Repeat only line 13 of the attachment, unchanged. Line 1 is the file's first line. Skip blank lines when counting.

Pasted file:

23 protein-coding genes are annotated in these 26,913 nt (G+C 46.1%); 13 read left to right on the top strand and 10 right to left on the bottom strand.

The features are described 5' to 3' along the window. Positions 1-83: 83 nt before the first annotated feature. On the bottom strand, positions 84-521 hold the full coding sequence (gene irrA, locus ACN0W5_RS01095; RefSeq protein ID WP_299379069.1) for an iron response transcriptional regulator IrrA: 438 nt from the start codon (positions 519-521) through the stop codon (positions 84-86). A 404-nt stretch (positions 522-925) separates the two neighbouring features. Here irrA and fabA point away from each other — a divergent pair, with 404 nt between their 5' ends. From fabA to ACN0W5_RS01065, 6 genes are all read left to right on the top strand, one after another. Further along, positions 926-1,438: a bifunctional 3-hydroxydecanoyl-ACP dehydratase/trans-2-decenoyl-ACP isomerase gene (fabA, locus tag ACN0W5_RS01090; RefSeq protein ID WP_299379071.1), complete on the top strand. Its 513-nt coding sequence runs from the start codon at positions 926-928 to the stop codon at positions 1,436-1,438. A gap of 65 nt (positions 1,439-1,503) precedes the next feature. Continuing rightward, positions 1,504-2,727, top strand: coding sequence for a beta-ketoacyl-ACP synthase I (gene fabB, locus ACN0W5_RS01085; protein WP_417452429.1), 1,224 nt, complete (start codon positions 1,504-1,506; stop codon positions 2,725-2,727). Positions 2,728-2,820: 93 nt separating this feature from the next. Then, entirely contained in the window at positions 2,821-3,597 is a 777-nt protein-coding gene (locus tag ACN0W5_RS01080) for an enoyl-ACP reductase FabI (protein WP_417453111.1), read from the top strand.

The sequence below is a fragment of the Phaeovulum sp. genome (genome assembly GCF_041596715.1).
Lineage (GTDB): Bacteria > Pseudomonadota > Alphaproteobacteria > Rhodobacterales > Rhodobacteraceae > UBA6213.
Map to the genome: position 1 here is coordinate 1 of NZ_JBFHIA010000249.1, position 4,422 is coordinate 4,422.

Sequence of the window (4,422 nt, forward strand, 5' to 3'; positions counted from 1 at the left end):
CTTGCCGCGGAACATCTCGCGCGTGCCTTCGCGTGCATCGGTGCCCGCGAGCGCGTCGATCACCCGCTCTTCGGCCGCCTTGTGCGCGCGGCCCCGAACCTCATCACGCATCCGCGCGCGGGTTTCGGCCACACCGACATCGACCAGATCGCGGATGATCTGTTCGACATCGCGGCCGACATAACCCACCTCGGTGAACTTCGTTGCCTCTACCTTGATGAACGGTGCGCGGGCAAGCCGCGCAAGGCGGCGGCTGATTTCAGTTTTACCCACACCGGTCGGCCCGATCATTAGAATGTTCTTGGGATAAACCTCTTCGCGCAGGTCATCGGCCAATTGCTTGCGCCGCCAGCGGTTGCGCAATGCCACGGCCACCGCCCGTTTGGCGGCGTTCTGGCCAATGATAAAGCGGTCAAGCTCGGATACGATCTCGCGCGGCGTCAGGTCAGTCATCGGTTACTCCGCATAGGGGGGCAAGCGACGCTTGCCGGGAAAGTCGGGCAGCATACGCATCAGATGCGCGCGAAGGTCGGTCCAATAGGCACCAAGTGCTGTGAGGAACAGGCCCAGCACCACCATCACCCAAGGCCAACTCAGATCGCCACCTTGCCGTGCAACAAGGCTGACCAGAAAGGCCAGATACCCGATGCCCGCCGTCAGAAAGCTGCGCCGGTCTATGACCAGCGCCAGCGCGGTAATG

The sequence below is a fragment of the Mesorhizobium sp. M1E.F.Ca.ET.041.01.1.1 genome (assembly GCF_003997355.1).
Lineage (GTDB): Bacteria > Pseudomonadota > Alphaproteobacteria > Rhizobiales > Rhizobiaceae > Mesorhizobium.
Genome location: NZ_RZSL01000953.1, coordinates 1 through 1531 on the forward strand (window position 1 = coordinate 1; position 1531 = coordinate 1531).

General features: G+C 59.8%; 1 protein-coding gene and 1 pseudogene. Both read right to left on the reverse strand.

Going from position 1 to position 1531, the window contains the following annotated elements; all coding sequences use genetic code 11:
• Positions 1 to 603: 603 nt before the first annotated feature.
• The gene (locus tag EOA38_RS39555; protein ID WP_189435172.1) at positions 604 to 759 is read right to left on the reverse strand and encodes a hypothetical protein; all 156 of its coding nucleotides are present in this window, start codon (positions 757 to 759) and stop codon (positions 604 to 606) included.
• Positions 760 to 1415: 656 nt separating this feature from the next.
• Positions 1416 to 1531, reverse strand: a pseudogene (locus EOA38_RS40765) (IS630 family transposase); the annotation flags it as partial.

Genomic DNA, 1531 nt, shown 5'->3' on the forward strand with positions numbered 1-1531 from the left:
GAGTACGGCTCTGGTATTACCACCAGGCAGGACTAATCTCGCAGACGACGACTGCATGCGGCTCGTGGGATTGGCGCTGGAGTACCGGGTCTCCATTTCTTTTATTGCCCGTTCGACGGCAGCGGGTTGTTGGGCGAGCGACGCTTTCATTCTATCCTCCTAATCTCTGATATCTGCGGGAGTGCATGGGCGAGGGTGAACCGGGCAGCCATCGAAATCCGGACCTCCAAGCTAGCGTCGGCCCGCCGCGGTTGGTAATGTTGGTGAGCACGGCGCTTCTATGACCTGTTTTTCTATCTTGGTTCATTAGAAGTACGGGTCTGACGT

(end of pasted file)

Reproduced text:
• Positions 1 to 603: 603 nt before the first annotated feature.